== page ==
Now the unpredictable did happen. We stopped at the next station, Köln Messe/Deutz, and stayed there for a half hour. It turned out that due to the stormy weather, train traffic was suspended in that direction. So we drove back to Köln Hauptbahnhof, which was already a mess. Trains were arriving, they were offloading people who couldn't travel on and who were accumulating on the platforms and in the station lobby. Meanwhile, the arriving trains were piling up and were blocking the tracks preventing any sensible traffic flow. There were rail workers with laptops in the main lobby to advise stuck passengers, but the number of enquiries overwhelmed them. I found some comfort in the presence of police officers.

At this stage I was still hopeful: I had the luxury of an alternative route, via Hannover. I queued in the ticket office, enquired, and was given an alternative itinerary. I just had to rush to catch my train that was due to leave in two minutes' time, at 17:48. Note how much time has passed since the ICE 817 had left. So I caught this one, but within a minute of jumping on it through the nearest door, it was announced that all rail traffic was suspended due to the strong wind. It was strong indeed, no question about that.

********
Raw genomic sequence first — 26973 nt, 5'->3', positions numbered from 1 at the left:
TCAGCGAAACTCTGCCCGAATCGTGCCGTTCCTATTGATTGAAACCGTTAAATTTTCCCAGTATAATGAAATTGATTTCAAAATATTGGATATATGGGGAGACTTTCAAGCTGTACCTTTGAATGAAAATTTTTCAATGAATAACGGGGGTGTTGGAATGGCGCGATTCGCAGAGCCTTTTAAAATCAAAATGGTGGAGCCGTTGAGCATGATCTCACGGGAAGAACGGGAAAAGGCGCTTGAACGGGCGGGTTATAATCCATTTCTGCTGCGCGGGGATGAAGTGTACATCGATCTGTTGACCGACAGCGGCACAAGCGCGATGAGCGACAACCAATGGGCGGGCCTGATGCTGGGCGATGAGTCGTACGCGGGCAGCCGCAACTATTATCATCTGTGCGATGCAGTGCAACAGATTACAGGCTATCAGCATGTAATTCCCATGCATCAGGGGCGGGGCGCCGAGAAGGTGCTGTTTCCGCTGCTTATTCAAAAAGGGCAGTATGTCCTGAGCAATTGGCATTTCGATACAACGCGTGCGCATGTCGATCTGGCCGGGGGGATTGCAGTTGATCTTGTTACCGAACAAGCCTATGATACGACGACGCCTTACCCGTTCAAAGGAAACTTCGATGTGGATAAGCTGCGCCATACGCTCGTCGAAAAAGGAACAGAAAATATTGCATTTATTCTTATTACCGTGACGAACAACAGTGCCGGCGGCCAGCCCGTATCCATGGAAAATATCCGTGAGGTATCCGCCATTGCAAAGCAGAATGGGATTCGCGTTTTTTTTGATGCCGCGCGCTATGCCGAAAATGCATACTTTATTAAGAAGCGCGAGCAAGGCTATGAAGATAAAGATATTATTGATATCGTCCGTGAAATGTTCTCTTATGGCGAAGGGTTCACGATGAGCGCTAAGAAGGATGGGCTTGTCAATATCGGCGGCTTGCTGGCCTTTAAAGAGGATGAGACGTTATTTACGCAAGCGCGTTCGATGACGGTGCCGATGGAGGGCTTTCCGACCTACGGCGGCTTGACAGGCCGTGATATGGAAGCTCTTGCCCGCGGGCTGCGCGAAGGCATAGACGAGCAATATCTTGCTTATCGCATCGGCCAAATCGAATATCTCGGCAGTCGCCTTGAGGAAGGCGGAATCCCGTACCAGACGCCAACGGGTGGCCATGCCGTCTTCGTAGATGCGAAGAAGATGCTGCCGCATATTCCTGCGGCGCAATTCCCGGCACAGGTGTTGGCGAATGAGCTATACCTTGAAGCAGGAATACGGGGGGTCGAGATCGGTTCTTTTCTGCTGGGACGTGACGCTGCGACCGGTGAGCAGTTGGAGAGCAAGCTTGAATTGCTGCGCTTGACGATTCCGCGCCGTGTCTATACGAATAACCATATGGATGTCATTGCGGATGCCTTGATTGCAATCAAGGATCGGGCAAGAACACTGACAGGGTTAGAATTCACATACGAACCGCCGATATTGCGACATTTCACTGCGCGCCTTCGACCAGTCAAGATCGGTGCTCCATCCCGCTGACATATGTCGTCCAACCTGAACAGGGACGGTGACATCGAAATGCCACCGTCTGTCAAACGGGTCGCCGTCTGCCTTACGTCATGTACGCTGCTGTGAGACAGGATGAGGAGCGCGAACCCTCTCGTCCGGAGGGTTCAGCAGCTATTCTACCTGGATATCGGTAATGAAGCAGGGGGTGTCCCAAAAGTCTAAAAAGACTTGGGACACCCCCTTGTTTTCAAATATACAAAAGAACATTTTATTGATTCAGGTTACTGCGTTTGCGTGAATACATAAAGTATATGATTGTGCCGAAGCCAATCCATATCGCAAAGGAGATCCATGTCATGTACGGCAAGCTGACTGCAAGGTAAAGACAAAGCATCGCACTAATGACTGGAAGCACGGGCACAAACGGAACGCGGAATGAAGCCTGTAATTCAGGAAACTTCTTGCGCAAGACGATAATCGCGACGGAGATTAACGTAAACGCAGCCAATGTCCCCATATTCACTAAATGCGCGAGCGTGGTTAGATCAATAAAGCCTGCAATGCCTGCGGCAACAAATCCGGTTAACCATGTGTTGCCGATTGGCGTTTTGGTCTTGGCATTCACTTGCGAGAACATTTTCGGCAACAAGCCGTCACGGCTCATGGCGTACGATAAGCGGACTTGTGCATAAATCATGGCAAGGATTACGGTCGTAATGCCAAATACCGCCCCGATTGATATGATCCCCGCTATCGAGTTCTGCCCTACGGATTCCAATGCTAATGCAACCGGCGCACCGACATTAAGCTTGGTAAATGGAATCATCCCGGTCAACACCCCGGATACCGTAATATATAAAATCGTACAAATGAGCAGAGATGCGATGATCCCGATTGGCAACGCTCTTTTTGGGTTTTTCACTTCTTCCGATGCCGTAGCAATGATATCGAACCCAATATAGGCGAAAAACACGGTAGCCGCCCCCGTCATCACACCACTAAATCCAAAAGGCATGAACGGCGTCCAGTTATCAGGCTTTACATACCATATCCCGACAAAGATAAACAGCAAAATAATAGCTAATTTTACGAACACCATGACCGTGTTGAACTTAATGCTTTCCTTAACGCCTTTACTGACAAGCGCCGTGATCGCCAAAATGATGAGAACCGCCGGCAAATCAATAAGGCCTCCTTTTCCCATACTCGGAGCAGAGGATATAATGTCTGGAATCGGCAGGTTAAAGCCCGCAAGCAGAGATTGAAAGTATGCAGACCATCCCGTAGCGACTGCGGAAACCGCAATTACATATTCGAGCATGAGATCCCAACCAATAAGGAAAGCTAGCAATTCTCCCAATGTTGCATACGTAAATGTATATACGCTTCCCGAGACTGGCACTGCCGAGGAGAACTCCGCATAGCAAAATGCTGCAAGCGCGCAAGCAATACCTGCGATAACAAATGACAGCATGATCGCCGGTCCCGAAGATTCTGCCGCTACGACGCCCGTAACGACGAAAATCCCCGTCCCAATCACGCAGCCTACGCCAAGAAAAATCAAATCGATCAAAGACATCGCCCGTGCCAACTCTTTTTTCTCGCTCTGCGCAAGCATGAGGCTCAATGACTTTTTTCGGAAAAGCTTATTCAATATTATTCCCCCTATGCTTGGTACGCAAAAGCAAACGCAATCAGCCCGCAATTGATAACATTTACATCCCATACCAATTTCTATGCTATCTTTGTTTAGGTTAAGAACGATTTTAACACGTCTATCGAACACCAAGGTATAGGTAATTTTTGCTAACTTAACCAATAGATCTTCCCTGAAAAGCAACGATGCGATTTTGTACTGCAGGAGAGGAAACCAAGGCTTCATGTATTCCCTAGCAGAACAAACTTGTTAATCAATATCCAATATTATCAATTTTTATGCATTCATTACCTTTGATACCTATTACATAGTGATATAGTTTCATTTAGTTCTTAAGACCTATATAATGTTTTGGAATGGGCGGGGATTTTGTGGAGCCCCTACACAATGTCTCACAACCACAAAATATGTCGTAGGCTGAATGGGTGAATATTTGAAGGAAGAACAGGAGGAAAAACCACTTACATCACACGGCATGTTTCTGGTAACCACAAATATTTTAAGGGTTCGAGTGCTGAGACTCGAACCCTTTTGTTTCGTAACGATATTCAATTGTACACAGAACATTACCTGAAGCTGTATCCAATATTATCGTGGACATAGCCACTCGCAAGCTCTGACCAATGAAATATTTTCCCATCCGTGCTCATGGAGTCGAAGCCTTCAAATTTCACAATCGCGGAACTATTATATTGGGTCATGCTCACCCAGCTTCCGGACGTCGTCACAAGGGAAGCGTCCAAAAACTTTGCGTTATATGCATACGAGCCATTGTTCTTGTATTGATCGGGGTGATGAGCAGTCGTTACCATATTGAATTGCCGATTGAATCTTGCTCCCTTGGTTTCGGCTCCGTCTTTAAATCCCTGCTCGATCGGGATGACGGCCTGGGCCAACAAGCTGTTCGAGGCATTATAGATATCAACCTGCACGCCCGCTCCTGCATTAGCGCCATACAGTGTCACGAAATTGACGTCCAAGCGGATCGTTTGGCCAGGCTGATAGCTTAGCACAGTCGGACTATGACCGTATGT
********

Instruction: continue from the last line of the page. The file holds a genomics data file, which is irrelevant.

Now, what do you do 500 kilometres from your destination with no rail traffic? I remembered that there was a flight from Cologne/Bonn to Leipzig, but I didn't remember when, I didn't know where to book a ticket or where the airport was. And hang on, it was so stormy, that the last thing you wanted is being in the air! I looked at a map of Cologne and couldn't find a coach station. And I couldn't think of any friends who lived within reach to crash at them.

I had no choice but to hitchhike. Which is no easy task in the middle of a large city, where most cars are local. However, the Germans include letters in the registration number to identify the home town of a car. So I thought I'd go out of town to some service station or junction and look for a car from the East. I walked for forty minutes, stopped at a promising traffic light, and browsed registration numbers. But the majority were local cars, so I had to give up and return to the centre.